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The Polar Institute and the Belfer Center's Arctic Initiative co-hosted a workshop in October 2019 with the Icelandic Chairmanship of the Arctic Council at the Harvard Kennedy School of Government entitled, Policy and Action on Plastic in the Arctic Ocean. The event convened global thought leaders, diverse stakeholders, and subject matter experts to begin developing a framework for tackling Arctic marine plastic pollution as one of the focus areas for the Icelandic Chairmanship.

Policy Recommendations

The Arctic region is too diverse for a single set of solutions to the marine plastic pollution problem. The Arctic Regional Action Plan should allow for subregional and local efforts and communications campaigns tailored to specific needs and capabilities. Local communities must co-develop these efforts with incorporation of indigenous knowledge where relevant. A Hackathon model could be used to gather interested community members with partners to innovate and problem solve collectively. Increased investment in innovative solutions that come from Arctic residents to address the reduction, reuse, recycling, and recovery of plastics could provide opportunities for regional leadership on this issue.

Keeping the importance of the local perspective in mind, the Arctic Regional Action Plan can usefully employ the following strategies:

  • promote awareness and understanding of the plastic pollution issue through targeted communication and education efforts to increase community engagement and solutions co-creation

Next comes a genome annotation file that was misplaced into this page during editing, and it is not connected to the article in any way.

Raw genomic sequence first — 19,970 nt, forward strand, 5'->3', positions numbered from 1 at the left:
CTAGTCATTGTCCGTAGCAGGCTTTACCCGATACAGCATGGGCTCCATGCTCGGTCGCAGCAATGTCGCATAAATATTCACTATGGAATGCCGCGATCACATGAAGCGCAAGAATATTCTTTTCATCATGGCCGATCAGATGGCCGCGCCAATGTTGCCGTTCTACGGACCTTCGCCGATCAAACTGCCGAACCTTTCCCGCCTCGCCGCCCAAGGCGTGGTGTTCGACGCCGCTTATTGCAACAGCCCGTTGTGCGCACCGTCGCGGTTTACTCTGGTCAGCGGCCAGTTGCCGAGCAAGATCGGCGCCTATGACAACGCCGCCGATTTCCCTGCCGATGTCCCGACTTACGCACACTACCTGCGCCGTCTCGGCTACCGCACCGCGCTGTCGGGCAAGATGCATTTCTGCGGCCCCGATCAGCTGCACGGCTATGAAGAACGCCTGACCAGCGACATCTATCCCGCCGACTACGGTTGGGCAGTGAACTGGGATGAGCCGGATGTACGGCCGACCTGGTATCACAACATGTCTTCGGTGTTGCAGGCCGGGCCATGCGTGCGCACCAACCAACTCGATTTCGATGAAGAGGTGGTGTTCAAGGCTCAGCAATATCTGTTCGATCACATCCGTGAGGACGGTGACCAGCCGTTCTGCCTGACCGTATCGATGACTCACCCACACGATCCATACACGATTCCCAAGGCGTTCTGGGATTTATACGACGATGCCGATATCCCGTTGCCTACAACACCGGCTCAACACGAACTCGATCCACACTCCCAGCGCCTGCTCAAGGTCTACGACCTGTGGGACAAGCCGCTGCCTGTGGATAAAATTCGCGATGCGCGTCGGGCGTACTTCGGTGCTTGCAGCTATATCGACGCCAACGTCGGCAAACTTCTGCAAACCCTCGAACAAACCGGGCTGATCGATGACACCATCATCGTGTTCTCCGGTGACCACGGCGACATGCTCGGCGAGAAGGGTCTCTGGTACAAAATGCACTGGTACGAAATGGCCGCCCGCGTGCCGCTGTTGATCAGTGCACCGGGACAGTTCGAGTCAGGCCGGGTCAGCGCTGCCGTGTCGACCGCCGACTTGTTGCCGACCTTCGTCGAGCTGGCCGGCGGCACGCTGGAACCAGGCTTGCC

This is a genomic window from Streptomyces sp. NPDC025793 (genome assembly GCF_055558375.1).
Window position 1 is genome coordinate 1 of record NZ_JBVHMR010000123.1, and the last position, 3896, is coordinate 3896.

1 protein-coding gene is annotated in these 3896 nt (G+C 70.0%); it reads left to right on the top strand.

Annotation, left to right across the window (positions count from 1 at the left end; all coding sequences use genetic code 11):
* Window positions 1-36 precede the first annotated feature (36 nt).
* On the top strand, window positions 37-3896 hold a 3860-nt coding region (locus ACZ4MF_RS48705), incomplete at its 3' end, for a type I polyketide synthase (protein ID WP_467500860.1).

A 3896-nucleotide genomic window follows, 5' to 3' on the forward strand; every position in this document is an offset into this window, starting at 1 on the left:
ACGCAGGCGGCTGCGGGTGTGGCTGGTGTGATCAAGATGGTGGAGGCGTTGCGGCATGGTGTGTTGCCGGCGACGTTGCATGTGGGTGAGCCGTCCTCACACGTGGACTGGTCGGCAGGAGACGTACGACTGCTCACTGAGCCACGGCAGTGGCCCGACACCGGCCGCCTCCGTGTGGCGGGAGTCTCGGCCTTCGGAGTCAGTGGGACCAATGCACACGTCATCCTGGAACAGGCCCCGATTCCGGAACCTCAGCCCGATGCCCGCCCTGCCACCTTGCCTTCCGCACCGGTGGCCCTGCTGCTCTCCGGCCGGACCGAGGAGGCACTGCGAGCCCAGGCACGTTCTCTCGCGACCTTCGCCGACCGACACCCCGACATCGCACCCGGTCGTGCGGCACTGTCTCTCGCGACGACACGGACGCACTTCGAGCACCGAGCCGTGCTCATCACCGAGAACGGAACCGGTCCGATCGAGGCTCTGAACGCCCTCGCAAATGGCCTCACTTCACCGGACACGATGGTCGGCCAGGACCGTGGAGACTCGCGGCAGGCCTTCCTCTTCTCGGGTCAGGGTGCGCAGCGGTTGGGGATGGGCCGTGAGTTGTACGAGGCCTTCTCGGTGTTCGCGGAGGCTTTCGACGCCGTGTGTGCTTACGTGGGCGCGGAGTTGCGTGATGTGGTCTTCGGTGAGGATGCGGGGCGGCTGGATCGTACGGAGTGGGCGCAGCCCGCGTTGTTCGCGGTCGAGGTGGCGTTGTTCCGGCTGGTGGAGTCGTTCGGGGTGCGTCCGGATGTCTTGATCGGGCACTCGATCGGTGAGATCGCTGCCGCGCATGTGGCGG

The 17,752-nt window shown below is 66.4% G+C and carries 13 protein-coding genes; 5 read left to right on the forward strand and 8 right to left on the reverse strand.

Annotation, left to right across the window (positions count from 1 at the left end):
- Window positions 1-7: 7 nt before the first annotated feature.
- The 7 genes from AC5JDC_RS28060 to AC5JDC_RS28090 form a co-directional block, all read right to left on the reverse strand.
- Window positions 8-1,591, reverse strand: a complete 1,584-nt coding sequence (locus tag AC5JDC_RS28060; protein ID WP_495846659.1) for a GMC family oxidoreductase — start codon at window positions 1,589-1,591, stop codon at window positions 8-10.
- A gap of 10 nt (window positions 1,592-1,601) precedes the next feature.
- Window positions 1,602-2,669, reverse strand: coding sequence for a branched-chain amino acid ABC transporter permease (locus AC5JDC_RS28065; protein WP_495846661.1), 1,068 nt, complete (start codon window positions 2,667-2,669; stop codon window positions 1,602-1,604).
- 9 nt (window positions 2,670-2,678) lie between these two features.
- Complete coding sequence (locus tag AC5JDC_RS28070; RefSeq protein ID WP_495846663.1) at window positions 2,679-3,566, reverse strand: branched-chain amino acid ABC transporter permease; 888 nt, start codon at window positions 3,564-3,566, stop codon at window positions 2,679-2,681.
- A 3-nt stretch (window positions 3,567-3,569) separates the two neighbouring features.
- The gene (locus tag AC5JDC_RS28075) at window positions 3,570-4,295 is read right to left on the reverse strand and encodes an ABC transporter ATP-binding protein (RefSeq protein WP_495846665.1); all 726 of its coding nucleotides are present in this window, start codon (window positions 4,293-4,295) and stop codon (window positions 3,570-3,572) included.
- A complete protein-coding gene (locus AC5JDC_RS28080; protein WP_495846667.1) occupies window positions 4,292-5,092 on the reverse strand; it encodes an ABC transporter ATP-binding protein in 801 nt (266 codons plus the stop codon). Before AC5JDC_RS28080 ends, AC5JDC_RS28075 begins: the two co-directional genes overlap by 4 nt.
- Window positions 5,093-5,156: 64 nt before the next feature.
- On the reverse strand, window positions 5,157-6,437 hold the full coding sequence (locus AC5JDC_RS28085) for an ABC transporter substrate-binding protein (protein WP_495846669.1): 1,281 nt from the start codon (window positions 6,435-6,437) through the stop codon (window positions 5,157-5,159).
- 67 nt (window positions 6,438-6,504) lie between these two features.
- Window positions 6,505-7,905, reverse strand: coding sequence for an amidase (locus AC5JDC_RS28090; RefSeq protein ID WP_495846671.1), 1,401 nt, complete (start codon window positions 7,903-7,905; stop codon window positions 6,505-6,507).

• convene industry to educate about economic and environmental threats from plastic pollution and to generate reasonable and realistic practices for plastic pollution mitigation
  • work with industry to develop and promote guidelines that reduce plastic waste and address appropriate disposal, recycling, and reuse of plastic materials
  • based on those guidelines, implement measures to reduce plastic pollution from ships in the Arctic Ocean and adjacent seas, particularly lost and abandoned gear from fishing vessels and plastic waste from transport and tourist vessels
  • share information about promising projects already happening in the Arctic region to enable those efforts to be scaled up
  • provide incentives for cross-sector collaboration to promote synergy between different actors addressing the plastic pollution problem
  • encourage more producer responsibility to account for management of environmental costs associated with a product throughout its life cycle, and decrease the use of plastics that cannot be recycled
  • promote financial incentives to identify alternative packaging products, by using industry challenges, similar to the Defense Advanced Research Project Agency (DARPA) Grand Challenge
  • identify and fund research priorities to identify major contributors to the waste stream and to measure impact of reduction strategies
  • enable researchers to coordinate, share data, and learn from each other
  • work with the Arctic Economic Council to develop an innovation fund and to encourage circular economy model development from production of raw materials to reclamation and reintegration of spent materials into new products

Polar Institute

Since its inception in 2017, the Polar Institute has become a premier forum for discussion and policy analysis of Arctic and Antarctic issues, and is known in Washington, DC and elsewhere as the Arctic Public Square. The Institute holistically studies the central policy issues facing these regions—with an emphasis on Arctic governance, climate change, economic development, scientific research, security, and Indigenous communities—and communicates trusted analysis to policymakers and other stakeholders.  Read more